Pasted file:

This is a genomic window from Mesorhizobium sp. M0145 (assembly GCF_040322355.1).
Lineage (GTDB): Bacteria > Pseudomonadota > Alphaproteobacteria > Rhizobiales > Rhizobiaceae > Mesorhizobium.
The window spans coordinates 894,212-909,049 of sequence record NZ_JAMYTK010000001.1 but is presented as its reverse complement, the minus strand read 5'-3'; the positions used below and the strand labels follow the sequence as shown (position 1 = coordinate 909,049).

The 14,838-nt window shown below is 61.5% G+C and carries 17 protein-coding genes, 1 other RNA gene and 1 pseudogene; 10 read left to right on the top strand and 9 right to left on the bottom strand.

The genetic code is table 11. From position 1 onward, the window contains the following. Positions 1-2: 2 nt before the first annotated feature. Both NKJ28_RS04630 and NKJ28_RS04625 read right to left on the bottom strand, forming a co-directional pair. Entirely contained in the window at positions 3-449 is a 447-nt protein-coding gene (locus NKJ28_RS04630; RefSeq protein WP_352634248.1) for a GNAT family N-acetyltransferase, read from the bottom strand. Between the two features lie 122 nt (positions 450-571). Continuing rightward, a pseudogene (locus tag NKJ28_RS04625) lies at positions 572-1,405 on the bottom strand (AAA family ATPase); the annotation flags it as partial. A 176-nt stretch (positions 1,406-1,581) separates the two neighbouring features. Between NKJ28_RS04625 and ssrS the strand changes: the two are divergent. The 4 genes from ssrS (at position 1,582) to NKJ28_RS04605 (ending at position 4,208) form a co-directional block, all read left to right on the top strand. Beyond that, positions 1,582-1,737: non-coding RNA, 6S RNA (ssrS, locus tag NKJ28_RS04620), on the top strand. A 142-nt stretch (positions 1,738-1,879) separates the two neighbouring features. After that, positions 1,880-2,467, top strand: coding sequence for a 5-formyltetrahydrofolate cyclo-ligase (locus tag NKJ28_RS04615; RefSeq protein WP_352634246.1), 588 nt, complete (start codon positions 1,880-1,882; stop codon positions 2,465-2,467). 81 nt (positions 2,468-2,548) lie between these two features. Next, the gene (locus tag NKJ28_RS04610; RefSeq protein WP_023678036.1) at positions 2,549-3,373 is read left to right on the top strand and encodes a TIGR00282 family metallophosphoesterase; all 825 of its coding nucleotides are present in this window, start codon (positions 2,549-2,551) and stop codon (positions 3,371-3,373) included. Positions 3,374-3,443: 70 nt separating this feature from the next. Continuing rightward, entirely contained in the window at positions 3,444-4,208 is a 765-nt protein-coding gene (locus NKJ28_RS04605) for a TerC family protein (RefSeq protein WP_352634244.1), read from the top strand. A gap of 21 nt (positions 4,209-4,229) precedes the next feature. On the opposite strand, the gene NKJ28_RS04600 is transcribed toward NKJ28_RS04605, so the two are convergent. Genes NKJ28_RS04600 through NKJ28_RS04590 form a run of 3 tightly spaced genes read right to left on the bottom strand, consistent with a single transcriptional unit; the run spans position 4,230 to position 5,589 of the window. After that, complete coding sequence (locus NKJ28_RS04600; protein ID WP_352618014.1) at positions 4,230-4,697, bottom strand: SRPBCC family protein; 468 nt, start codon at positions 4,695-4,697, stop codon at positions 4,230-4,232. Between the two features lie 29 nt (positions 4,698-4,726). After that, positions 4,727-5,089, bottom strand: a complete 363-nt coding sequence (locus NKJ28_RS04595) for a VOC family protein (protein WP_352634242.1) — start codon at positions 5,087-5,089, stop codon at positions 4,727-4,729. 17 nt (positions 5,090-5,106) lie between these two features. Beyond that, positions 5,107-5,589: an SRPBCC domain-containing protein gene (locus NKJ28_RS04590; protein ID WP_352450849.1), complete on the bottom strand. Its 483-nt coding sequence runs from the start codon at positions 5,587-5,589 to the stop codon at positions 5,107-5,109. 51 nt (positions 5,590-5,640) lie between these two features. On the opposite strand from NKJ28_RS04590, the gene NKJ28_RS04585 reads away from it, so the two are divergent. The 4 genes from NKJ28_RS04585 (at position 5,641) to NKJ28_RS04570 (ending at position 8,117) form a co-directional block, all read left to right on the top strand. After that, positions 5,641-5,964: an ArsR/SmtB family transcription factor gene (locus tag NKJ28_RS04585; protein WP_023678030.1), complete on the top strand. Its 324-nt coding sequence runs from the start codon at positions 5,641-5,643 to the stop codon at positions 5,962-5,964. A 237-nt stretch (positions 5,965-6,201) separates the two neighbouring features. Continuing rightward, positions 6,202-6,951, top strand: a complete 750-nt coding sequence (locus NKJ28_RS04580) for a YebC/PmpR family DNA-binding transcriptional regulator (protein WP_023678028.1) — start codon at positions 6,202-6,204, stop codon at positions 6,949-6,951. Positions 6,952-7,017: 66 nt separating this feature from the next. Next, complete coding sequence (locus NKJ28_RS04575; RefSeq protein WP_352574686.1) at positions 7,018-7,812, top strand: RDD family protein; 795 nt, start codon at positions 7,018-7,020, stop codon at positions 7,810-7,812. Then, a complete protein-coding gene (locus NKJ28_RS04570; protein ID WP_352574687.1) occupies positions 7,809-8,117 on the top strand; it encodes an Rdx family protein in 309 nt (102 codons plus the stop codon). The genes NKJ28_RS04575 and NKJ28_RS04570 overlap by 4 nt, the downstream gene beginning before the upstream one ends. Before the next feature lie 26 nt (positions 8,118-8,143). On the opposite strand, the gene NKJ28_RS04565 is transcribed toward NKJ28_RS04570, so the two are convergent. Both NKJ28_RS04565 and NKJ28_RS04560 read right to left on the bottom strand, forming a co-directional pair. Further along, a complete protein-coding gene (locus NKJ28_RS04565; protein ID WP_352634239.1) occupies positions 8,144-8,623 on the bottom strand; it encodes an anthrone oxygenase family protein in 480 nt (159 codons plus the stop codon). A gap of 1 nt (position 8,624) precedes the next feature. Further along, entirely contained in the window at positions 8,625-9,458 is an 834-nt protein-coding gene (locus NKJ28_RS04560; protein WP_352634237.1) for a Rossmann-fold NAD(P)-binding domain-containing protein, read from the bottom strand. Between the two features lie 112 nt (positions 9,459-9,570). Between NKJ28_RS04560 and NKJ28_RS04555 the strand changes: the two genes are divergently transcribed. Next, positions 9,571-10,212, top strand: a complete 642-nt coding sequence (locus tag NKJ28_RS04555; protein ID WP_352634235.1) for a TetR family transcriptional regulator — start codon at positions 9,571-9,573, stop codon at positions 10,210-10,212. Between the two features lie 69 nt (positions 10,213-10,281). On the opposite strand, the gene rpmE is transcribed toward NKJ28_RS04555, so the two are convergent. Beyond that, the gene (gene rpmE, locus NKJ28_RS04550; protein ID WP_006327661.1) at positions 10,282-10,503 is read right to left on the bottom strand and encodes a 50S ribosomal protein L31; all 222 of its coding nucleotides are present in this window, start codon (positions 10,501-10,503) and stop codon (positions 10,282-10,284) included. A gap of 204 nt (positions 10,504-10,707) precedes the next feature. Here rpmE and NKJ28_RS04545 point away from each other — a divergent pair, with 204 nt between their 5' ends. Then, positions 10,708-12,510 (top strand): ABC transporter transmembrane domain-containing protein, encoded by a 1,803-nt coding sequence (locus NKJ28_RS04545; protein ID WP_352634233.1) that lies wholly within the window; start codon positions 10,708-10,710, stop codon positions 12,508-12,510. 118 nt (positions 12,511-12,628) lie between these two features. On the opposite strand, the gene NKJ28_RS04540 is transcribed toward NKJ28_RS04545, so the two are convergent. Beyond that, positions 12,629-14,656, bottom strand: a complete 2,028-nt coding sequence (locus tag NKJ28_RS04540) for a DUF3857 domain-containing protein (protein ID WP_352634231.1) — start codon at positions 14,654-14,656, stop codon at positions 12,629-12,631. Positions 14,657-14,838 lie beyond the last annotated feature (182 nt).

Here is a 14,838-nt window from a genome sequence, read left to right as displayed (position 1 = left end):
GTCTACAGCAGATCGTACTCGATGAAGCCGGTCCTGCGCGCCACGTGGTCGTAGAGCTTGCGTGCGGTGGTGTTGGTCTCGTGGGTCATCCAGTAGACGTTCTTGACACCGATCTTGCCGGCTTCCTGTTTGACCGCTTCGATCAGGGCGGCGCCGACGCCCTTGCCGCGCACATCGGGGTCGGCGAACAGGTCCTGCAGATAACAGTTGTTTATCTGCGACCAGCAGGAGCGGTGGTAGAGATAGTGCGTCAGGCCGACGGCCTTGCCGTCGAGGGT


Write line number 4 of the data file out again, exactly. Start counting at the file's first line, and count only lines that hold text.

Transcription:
The 14,838-nt window shown below is 61.5% G+C and carries 17 protein-coding genes, 1 other RNA gene and 1 pseudogene; 10 read left to right on the top strand and 9 right to left on the bottom strand.